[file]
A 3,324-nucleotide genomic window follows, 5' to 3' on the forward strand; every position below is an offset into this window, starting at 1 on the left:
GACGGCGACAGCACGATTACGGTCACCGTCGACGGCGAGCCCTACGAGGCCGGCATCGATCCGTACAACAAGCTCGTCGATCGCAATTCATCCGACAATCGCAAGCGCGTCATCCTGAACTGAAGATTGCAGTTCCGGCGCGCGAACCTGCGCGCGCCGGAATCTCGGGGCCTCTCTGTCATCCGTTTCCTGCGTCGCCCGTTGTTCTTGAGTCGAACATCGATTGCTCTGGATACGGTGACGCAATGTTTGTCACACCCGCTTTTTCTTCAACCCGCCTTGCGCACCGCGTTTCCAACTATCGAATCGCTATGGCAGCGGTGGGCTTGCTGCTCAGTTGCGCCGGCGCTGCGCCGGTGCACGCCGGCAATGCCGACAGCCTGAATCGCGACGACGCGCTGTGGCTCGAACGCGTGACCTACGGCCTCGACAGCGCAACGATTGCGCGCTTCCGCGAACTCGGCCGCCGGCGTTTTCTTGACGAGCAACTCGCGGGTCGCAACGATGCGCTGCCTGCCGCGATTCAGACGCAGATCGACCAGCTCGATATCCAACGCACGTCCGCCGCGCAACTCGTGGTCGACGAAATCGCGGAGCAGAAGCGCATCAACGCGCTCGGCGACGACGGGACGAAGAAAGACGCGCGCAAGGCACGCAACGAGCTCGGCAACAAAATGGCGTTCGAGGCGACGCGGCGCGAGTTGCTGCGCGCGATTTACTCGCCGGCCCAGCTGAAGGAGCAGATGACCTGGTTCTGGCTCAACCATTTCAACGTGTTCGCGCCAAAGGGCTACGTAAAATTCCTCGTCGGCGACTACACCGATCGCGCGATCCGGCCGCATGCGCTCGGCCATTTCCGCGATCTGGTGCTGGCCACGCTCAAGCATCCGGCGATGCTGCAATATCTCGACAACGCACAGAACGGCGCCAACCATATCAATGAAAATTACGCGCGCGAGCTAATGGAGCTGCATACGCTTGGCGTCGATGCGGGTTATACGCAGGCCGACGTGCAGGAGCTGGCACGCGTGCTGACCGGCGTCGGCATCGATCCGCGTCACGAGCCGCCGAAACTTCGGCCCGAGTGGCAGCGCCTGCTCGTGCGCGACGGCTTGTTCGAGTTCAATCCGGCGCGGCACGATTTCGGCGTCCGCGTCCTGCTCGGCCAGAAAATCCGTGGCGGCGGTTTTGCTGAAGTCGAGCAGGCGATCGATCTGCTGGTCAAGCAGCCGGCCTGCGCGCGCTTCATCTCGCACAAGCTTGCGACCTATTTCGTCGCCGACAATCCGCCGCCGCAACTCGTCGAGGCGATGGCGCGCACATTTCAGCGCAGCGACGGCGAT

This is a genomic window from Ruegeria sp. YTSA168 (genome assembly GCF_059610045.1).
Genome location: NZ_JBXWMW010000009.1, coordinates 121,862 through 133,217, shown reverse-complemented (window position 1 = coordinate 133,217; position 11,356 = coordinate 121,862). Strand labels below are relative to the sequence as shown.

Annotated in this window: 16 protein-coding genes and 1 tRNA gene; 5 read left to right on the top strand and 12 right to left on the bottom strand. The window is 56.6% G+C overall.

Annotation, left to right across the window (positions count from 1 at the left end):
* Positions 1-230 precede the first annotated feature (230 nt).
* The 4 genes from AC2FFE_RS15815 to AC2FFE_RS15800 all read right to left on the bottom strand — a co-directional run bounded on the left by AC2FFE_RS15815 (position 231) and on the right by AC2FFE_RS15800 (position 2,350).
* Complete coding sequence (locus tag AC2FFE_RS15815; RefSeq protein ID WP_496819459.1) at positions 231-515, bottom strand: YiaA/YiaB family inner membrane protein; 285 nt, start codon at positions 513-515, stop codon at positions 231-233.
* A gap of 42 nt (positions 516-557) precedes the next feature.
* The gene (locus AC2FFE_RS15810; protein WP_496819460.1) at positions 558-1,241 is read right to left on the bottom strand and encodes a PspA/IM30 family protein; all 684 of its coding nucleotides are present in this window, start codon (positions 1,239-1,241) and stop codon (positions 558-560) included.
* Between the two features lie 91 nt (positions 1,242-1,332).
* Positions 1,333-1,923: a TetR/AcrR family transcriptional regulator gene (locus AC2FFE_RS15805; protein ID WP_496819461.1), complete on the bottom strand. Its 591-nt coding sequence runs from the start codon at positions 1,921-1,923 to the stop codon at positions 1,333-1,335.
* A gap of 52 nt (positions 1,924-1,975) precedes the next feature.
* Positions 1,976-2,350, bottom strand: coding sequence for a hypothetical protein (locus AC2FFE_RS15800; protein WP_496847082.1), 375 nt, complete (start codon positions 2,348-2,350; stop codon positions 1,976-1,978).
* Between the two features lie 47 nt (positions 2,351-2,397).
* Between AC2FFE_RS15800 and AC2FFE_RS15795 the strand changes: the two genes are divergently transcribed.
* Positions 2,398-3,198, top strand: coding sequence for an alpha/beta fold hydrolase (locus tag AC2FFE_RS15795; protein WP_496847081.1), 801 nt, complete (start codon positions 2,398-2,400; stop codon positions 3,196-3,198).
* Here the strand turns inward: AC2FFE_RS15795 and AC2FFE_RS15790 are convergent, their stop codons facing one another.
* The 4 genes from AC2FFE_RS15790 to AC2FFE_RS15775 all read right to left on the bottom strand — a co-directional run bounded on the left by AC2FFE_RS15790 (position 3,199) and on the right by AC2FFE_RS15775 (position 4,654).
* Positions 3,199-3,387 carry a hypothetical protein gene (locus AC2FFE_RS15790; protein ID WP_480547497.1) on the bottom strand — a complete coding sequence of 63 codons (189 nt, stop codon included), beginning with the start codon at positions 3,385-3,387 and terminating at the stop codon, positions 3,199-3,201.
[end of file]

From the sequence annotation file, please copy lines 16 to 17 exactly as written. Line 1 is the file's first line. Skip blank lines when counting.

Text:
* Between the two features lie 47 nt (positions 2,351-2,397).
* Between AC2FFE_RS15800 and AC2FFE_RS15795 the strand changes: the two genes are divergently transcribed.